Unsung Heroes #32

If they wave us through, we love ’em.

If they put up a gloved hand to stop us, we hate ’em. Especially if they stop us just as we get there.

Or if we’re in even more of a rush than usual.

A typical North Avenue scene.

But Westport’s traffic cops deserve our thanks. They’re this week’s Unsung Heroes.

In the words of alert — and grateful — “06880” reader Lauren Barnett, who nominated them:

“They assist with, and add calm and order to, the madness and mayhem of parents and teenage drivers outside Staples High and Bedford Middle School at dawn, and in the frigid cold, each day.”

Lauren gives a shout-out too to “those officers who stand out in the cold night by the bridge and Rizzuto’s to direct anxious commuters safely home from the evening trains in Saugatuck.

“I wish I knew their names. We all should.”

Interestingly, the William F. Cribari Bridge (noted above) is named for a much loved — and very theatrical — traffic cop. He owned that well-traveled corner for years. Each day, he brought order, grace — even humor — to it.

Bill Cribari, at work (and play). (Photo courtesy of Paul Ehrismann)

That’s the thing: We may love them, tolerate them, or curse them.

But when they’re not there, we sure miss them.

(Want to nominate an Unsung Hero? Email


Unsung Hero #31

Mitchell Lester has worn glasses for 58 years.

For several months, he knew it was time to get his eyes re-checked. (Not being able to see anything was a clue.)

The day before New Year’s Eve, his (very old) glasses slid off his face, onto the floor.

Mitchell called Specs. Owner Chris Cannella was all set to close his Post Road East shop for the day. But he said “come on over”; he’d see what he could do.

Specs is on Post Road East, a few doors down from Patagonia.

No surprise: The frames needed soldering. They’d have to be sent out. By the time they were ready Mitchell would be away, enjoying a tropical vacation. (If he could see what he was doing.)

Oh well.

But the next morning — Sunday, December 31 — Mitchell’s phone rang. Chris called — Mitchell thinks he tracked him down through that long-ago purchase —  and said, “Come on down.”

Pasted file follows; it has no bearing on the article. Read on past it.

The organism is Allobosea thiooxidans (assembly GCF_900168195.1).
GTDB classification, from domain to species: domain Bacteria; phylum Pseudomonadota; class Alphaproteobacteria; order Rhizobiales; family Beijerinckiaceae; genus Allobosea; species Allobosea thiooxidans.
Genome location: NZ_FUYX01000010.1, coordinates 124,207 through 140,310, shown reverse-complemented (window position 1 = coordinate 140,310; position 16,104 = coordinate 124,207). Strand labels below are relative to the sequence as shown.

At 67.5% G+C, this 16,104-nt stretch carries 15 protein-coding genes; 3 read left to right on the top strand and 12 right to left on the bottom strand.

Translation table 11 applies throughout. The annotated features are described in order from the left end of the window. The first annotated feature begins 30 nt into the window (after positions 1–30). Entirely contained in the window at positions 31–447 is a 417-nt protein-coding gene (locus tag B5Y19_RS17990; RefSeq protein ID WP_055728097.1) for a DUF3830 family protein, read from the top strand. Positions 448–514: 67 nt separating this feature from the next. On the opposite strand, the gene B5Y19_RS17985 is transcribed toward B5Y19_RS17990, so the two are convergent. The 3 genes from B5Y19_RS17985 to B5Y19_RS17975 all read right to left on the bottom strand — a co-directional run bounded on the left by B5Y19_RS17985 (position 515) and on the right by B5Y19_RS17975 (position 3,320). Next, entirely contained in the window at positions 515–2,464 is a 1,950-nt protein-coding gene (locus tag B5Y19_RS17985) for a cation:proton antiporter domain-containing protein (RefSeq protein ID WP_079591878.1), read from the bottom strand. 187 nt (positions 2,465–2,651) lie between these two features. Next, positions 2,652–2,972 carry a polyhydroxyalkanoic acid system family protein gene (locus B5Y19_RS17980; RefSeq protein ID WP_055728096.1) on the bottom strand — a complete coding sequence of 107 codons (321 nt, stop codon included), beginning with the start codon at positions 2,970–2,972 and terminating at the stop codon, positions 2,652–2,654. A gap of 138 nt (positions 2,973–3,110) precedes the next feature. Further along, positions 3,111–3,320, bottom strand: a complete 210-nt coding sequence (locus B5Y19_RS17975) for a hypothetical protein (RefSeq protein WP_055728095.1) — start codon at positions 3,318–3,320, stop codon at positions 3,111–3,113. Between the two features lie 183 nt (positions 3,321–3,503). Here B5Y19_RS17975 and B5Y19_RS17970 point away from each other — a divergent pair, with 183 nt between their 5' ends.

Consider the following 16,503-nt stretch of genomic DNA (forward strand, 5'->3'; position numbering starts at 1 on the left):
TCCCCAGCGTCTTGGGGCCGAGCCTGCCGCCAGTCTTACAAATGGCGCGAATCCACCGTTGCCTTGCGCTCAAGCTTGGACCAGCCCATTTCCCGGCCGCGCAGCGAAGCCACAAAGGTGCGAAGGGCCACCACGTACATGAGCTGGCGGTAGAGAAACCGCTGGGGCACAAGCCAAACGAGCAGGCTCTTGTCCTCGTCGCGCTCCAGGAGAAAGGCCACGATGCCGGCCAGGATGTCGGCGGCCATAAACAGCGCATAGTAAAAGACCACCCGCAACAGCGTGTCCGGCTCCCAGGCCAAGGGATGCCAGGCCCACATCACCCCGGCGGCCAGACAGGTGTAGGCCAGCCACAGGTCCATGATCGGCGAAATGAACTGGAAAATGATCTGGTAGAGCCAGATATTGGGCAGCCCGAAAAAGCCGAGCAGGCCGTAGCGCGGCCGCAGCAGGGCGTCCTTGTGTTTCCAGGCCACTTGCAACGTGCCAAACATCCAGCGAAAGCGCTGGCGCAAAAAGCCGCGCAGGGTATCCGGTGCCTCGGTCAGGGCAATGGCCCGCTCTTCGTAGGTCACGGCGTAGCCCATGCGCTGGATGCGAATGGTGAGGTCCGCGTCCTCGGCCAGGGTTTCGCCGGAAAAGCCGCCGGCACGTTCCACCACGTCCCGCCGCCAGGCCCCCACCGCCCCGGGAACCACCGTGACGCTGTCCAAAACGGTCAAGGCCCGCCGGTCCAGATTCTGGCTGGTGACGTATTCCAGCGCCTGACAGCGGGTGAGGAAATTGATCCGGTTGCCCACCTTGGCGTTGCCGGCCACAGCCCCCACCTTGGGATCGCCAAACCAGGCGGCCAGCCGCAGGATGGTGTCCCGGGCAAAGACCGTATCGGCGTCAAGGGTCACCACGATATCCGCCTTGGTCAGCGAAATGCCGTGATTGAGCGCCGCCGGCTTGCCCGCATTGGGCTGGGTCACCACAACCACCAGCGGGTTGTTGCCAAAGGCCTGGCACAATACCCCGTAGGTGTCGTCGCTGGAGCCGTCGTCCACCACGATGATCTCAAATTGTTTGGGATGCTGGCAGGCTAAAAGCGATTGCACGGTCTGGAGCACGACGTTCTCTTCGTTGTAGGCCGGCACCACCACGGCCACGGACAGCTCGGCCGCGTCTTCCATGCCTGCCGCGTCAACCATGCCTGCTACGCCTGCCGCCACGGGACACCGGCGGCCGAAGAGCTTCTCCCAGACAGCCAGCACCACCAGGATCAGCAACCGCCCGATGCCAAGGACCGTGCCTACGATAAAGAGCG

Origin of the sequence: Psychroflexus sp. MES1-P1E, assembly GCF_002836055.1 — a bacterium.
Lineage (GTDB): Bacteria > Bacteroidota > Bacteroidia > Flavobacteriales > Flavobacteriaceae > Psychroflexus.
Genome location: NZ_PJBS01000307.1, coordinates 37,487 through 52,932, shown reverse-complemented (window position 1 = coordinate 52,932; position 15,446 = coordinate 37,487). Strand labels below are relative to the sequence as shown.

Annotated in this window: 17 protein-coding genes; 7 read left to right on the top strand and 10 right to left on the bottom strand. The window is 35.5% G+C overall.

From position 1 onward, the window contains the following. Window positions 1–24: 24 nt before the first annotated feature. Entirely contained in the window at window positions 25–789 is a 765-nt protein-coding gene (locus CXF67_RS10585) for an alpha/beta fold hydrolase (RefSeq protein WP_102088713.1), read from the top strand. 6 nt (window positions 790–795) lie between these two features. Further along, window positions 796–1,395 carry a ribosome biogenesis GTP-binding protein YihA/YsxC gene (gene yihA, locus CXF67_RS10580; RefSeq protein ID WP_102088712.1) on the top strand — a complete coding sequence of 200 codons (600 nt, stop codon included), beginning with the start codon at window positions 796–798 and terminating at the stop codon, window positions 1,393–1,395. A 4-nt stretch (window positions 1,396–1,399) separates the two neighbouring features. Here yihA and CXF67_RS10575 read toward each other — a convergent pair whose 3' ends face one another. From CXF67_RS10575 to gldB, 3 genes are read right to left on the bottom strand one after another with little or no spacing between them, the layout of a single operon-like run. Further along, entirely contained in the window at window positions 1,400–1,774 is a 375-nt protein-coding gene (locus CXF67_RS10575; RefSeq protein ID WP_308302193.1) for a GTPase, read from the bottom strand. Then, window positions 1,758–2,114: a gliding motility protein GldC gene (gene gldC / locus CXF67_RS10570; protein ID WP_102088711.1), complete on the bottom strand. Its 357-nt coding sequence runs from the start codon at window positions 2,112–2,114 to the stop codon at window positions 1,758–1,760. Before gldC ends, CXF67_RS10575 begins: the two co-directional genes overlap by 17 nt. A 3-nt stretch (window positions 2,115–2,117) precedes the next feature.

Chris thought he had frames he could fit the still-usable lenses into. Mitchell headed over.

But the frames were too big for the lenses.

So Chris found some smaller frames. He spent an hour cutting the lenses down to size. Then he told Mitchell to keep them until he got his eyes re-checked.

Mitchell Lester’s new specs.

At that point, Chris will pick out new frames.

At Specs, of course.

(To nominate an Unsung Hero, email

Unsung Heroes #30


Recent polar temperatures set records, for lows and lengths. And if they didn’t, it was cold comfort — they were close enough.

In the sub-zero midst, alert “06880” reader Scott Brodie sent this suggestion for Unsung Heroes: the folks at our local energy companies — like Hoffman and Gault — who worked overtime to keep so many home heating systems up and toasty.

Local oil companies provide great, cheerful service — even when the weather isn’t as gorgeous as in this shot.

Scott should know. The other day, his mother Esther noticed her house felt a bit chilly.

The furnace was not cycling on — even though the thermostat crept below the set point. She checked the tank monitor on her tank. There was plenty of oil.

Esther called Hoffman. She was told she was “3rd in line.”

Just an hour or so later — at 8:30 p.m. — a repairman knocked on her door. He quickly identified the problem: A thermostat wire had come loose. Within minutes, the problem was fixed.

On his way out, he even straightened out a glitch in Esther’s cable TV service.

“Warm thanks are clearly in order,” Scott says.

For sure. It’s service Westporters have come to expect from local companies like Hoffman and Gault.

But it’s service we should never take for granted. And always be grateful for.

(To nominate an Unsung Hero, email

Unsung Hero #29

More than 40 years ago, Boston welcomed the new year with a “First Night” celebration. The city was filled with activities: music performances, comedians, kids’ stuff, ice carving. It was fun, family-friendly and fresh.

In the years that followed, communities around the country organized their own First Nights. They were great ways to ring in the new year.

They were also a ton of work. Gradually, most First Nights fell by the wayside.

But not Westport’s. For 22 years, residents — and anyone else who wants to wander by — have flocked downtown on December 31.

We’ve enjoyed carriage rides and bounce houses; dance recitals and sword swallowers; Rock & Roll Hall of Fame musicians and classical pianists; comedy troupes and model train displays. We’ve gazed at the stars through telescopes, warmed ourselves by bonfires, and watched fireworks light the sky. (Unless, of course, the river freezes and the barge can’t get near the bridge.)

First Night Westport would not be possible without volunteers. For over 2 decades, Westporters of all ages have helped make it happen.

But none of it would be possible without Barbara Pearson-Rac. She’s the longtime president of the board of directors of First Night Westport — but even that title does not encompass what she does. She oversees — and rolls up her sleeves for — booking, scheduling, promoting, food, volunteers, on and on and on. Quite simply, without Barbara, there would be no First Night.